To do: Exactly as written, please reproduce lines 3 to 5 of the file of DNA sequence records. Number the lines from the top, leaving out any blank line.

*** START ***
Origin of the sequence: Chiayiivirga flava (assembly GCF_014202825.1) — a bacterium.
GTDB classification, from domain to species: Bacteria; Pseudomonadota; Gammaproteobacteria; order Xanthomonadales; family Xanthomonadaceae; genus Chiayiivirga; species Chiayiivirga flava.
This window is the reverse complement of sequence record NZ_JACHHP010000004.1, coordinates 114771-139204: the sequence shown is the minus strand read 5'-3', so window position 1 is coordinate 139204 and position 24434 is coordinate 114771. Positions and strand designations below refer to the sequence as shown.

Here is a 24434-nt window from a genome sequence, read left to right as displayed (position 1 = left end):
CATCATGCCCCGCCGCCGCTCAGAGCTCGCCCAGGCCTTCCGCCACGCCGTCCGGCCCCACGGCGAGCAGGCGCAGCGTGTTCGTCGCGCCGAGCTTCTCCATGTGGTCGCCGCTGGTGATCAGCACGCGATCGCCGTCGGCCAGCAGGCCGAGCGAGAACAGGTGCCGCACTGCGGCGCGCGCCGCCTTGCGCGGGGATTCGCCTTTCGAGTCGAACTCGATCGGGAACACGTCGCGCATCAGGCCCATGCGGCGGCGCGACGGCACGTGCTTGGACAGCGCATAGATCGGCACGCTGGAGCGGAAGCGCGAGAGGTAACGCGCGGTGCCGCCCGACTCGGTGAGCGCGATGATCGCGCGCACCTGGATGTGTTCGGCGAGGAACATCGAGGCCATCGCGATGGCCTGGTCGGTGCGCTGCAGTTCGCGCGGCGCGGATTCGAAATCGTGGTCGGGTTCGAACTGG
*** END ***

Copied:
This window is the reverse complement of sequence record NZ_JACHHP010000004.1, coordinates 114771-139204: the sequence shown is the minus strand read 5'-3', so window position 1 is coordinate 139204 and position 24434 is coordinate 114771. Positions and strand designations below refer to the sequence as shown.

Here is a 24434-nt window from a genome sequence, read left to right as displayed (position 1 = left end):
CATCATGCCCCGCCGCCGCTCAGAGCTCGCCCAGGCCTTCCGCCACGCCGTCCGGCCCCACGGCGAGCAGGCGCAGCGTGTTCGTCGCGCCGAGCTTCTCCATGTGGTCGCCGCTGGTGATCAGCACGCGATCGCCGTCGGCCAGCAGGCCGAGCGAGAACAGGTGCCGCACTGCGGCGCGCGCCGCCTTGCGCGGGGATTCGCCTTTCGAGTCGAACTCGATCGGGAACACGTCGCGCATCAGGCCCATGCGGCGGCGCGACGGCACGTGCTTGGACAGCGCATAGATCGGCACGCTGGAGCGGAAGCGCGAGAGGTAACGCGCGGTGCCGCCCGACTCGGTGAGCGCGATGATCGCGCGCACCTGGATGTGTTCGGCGAGGAACATCGAGGCCATCGCGATGGCCTGGTCGGTGCGCTGCAGTTCGCGCGGCGCGGATTCGAAATCGTGGTCGGGTTCGAACTGG